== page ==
Weather, Natural Disasters, and Wildlife: Impacts on our Field Work

Field work is a wonderful chance to get outside and collect data. When researchers want to study the bees that visit plants, field work usually means being outside on a warm day, looking at flowers and counting bees. Could it be any easier? It turns out that many things can get in the way of [...]

*Research Published*: Identifying the Woody Plants That Attract Pollinators

After countless hours of capturing and identifying the bees that visit woody plants, Drs. Bernadette Mach and Daniel Potter have published their research! Using sweep nets to sample bees on woody plants in an urban area. A selection of the bees caught on one type of woody plant. Before starting their research, Drs. Mach and [...]

Native v. Non-Native Plant Sites Established

Native and non-native plants newly planted at a nursery in California. (Photo by Lea Corkidi.) In addition to our core plant sites comparing annual and herbaceous perennial ornamental plants [Xlink to previous postX], we established an additional site in California. This site was created to compare levels of pollinator attractiveness between native and non-native nursery [...]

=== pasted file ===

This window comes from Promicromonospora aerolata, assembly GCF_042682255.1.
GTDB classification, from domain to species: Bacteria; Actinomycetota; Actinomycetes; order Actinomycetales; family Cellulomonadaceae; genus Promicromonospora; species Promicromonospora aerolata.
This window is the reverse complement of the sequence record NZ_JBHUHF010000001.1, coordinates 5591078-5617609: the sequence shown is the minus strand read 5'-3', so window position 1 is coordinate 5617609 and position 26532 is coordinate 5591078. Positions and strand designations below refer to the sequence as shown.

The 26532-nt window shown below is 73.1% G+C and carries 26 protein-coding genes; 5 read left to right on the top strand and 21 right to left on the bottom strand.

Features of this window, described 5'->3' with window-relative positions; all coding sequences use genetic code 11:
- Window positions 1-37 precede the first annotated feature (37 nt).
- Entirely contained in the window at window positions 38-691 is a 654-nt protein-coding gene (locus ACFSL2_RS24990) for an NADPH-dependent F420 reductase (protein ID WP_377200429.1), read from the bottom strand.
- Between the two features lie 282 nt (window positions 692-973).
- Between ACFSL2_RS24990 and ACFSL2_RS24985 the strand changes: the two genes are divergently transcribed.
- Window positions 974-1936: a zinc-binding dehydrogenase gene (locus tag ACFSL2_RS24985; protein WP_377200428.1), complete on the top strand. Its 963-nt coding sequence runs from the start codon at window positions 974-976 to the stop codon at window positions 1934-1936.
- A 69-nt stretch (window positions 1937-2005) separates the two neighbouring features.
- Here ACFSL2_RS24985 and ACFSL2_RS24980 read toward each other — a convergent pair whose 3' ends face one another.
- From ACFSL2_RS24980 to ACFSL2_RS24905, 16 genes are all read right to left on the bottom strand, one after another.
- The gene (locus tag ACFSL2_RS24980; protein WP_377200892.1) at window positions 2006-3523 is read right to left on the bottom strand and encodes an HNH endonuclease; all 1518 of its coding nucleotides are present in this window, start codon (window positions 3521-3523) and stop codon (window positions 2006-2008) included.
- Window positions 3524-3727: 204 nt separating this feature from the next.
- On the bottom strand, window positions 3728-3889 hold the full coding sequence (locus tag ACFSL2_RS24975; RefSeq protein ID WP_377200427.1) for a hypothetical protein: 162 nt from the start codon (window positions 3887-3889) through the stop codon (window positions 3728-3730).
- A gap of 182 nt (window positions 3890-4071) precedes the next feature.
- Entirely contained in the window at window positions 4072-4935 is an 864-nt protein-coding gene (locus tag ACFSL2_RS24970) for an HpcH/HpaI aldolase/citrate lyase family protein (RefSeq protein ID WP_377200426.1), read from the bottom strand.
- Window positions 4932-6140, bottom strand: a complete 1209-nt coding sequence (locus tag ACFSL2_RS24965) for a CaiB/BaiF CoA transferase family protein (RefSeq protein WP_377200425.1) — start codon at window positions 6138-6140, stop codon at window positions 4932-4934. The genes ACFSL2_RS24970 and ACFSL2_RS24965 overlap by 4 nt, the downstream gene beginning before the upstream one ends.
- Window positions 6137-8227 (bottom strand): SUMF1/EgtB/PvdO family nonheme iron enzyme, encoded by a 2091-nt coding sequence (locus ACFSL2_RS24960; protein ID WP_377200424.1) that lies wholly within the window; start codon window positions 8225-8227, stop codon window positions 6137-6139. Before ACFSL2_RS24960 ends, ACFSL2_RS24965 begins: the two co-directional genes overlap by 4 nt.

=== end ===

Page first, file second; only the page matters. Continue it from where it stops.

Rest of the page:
First Field Season Complete

Our first summer of tracking the pollinators that visit ornamental plants is complete! Student researcher holding small vacuum used to collect pollinators off of annual flower plots at Michigan State University. (Photo by Erica Hotchkiss.) Throughout the summer, our research teams across five states made morning and afternoon visits to each of our plant sites. [...]

Core Plant Sites Established, Ready for First Season of Bee Visits

2016 Plots of annual flowers at Penn State University for pollinator attractiveness experiment. (Photo by Nick Sloff.) Our researchers are poised to start taking data on pollinator visits to ornamental plants. Across five states, our researchers established plant sites with a selection of annual and herbaceous perennial plants. All of the plants were selected from [...]